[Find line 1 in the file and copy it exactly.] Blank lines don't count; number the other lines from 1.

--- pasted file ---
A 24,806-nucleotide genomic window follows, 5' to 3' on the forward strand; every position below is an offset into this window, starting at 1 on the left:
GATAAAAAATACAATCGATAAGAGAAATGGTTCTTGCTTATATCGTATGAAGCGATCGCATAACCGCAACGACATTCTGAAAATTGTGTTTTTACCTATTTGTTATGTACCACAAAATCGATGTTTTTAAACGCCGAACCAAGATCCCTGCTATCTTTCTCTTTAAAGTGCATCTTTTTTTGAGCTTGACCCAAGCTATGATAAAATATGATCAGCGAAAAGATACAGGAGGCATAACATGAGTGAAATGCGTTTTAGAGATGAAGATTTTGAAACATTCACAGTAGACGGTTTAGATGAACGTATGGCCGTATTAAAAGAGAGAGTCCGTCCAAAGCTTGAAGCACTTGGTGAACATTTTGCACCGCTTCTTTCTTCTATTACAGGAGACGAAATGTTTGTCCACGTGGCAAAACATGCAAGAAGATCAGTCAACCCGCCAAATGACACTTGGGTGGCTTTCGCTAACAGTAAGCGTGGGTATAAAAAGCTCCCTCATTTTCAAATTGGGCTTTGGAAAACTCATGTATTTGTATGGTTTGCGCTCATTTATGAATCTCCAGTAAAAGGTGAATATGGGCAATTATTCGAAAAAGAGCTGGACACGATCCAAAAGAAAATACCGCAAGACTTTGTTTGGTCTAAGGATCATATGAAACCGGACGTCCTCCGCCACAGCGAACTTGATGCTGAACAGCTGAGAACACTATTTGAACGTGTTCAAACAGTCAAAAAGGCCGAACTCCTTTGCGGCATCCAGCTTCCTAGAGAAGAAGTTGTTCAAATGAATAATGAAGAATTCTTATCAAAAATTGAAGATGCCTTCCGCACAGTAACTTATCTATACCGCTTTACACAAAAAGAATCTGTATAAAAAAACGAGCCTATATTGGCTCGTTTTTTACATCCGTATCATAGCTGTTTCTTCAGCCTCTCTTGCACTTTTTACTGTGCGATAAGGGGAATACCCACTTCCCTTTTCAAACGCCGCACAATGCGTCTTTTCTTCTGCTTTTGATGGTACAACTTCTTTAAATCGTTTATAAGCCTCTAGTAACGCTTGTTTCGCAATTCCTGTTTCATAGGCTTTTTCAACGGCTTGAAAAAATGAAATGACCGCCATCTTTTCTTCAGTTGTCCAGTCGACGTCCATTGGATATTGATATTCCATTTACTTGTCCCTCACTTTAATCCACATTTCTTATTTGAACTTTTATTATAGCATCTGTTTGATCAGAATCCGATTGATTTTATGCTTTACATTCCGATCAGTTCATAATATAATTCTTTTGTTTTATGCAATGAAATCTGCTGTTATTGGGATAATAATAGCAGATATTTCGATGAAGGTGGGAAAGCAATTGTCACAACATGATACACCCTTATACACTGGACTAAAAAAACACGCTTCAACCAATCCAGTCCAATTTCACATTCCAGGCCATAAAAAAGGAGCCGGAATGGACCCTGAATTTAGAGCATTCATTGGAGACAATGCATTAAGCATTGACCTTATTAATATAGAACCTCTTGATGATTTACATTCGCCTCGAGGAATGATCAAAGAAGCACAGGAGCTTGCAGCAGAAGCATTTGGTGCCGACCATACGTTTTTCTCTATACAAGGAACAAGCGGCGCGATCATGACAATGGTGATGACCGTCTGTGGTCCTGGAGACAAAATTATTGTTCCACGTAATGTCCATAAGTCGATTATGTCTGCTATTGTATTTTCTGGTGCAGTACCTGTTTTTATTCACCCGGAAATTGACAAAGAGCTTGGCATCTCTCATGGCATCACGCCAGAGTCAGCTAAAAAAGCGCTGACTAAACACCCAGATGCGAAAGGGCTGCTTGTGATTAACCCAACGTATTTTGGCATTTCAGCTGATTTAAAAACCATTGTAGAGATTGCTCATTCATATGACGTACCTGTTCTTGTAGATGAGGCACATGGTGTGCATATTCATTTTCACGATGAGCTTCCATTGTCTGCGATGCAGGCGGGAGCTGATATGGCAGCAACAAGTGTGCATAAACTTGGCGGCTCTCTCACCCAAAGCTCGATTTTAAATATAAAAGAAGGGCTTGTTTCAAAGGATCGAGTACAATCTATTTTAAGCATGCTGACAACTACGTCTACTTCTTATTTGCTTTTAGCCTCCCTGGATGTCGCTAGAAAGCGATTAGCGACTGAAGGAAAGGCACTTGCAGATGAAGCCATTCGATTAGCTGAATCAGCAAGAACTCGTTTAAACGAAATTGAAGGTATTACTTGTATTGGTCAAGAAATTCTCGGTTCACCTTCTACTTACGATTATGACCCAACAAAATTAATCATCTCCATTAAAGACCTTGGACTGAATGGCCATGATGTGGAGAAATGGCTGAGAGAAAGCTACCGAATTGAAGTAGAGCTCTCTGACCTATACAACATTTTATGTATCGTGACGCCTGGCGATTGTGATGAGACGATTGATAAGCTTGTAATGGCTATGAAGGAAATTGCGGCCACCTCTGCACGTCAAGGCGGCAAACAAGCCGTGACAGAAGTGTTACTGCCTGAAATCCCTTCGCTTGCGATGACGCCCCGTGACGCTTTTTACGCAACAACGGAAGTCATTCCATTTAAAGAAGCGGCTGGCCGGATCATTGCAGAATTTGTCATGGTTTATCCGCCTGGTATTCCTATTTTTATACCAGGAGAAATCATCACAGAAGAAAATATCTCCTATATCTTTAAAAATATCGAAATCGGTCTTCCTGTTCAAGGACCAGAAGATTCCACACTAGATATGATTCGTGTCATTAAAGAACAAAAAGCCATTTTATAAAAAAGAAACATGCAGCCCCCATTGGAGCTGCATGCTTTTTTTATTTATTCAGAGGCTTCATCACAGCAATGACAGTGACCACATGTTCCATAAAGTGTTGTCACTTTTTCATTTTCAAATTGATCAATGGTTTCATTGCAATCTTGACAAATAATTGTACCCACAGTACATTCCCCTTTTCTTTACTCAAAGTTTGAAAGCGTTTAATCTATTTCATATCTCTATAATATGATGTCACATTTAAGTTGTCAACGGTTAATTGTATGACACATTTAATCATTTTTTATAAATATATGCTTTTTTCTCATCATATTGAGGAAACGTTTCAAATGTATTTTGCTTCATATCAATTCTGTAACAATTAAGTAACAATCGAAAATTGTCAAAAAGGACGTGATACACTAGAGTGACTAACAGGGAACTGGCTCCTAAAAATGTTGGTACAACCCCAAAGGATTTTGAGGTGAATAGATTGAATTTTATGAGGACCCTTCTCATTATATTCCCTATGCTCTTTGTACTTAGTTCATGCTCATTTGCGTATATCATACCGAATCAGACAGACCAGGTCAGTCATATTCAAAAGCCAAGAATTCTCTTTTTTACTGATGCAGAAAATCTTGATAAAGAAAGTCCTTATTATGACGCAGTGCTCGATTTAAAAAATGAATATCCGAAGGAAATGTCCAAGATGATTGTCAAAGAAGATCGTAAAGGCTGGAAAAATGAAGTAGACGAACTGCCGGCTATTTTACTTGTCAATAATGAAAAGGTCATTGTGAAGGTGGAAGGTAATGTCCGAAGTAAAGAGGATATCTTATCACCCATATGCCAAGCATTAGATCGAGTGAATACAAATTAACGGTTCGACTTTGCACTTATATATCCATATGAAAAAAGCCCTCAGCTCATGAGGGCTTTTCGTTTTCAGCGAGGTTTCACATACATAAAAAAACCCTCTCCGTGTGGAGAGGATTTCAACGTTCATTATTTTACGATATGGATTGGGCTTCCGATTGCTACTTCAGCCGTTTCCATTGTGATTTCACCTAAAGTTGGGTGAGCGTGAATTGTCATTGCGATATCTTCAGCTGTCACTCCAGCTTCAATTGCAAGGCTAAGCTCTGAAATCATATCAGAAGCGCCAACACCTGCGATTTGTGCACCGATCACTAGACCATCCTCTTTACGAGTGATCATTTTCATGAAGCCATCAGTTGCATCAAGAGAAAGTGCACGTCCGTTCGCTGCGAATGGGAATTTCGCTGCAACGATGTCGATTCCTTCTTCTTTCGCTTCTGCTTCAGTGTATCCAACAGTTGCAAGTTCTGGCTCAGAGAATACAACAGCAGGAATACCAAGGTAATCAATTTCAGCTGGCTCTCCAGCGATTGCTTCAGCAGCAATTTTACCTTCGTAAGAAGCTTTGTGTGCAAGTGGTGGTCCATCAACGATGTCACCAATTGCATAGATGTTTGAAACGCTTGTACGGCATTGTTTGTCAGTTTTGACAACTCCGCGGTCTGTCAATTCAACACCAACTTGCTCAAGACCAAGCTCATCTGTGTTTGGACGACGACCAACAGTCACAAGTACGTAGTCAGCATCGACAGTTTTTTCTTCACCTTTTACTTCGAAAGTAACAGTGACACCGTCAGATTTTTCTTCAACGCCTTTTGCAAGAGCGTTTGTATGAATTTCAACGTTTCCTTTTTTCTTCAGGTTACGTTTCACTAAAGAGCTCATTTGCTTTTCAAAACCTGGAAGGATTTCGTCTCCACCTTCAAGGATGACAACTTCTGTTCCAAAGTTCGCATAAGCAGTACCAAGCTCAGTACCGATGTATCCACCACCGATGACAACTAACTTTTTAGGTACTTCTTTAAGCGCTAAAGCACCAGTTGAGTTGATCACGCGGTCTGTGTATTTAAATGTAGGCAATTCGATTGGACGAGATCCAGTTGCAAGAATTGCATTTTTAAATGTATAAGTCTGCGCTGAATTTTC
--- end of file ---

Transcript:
A 24,806-nucleotide genomic window follows, 5' to 3' on the forward strand; every position below is an offset into this window, starting at 1 on the left: